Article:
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Hmm.. controllability vs stability.
I'm going to be out for a week, just wanted to let you know I'm not ignoring this question.
Will take some further thought, but here are some opening ideas.
Stability is the property of something such that when you disturb it, that thing returns to its initial state.
A marble resting in the bottom of a bowl is stable, for when you bump it it rolls up the side and then settles back down in the bottom. It generally overshoots to the other side back and forth a few times before settling down. This is then a stable system with an oscillatory (back and forth overshooting) response. If we filled the bowl with syrup and then bumped the marble it might come back to rest without overshooting, this would be a non-oscillatory response due to the damping of the syrup. If we used water, the marble might overshoot once, showing a different amount of damping.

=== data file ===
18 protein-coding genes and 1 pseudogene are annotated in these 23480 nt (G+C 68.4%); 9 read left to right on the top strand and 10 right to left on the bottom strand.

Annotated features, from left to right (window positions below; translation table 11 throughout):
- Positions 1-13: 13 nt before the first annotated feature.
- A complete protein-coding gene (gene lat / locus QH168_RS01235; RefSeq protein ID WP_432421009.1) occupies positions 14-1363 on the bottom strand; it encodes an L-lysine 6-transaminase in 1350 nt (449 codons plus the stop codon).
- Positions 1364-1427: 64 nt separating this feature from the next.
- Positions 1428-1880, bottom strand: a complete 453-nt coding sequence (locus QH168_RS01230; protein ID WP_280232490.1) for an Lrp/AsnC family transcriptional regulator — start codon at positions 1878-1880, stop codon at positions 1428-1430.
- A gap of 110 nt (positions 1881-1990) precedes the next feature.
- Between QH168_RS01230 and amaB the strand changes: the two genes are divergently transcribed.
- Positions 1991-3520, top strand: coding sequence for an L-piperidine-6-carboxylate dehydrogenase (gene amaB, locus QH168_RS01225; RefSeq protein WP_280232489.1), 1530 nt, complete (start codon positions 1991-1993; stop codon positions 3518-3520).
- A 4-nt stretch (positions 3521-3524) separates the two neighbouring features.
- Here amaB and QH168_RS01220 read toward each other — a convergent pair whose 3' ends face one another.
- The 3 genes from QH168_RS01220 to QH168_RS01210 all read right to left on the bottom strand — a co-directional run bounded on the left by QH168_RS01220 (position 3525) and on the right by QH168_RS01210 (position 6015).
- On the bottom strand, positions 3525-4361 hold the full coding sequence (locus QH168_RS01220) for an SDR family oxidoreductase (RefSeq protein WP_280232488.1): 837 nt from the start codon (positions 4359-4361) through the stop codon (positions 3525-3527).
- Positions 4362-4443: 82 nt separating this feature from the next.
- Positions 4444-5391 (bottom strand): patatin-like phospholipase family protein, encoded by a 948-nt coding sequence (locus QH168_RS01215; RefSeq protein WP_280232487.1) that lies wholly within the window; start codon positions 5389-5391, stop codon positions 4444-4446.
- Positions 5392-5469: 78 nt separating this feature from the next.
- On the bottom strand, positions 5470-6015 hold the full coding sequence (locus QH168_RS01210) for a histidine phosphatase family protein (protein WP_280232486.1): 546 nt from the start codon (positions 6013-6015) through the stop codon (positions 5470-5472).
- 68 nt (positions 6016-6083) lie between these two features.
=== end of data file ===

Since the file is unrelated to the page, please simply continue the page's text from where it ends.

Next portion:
If we turn the bowl over, the situation changes for once we bump the marble it rolls off the bowl, never to return, regardless of whether it's in air, water or syrup. This is an unstable system.
If we put the marble on a flat piece of glass and bump it it rolls away and stops, but doesn't return. Instead of just racing away like the upside down bowl it just comes to rest somewhere. This is a neutrally stable system.
What does this have to do with aircraft?
An aircraft that is stable in one measurement direction, say pitch, will return to the trimmed condition when disturbed. This aircraft will be easy to fly in pitch because it self corrects. As we make the aircraft more and more unstable eventually we can't fly it because it pitches so quickly we can't control it. So an airplane like this is similar to the marble on the upside bowl in air. Once it leaves the trim condition it pitches so quickly there is nothing a human can do (but a computer can, this is where stability augmentation systems on jet fighters can get more performance out of plane than if a human was flying it).
Lets go back to the upside down bowl and put our system in syrup in a cube that we hold in our hands. Now we disturb the marble and it slowly starts to slide down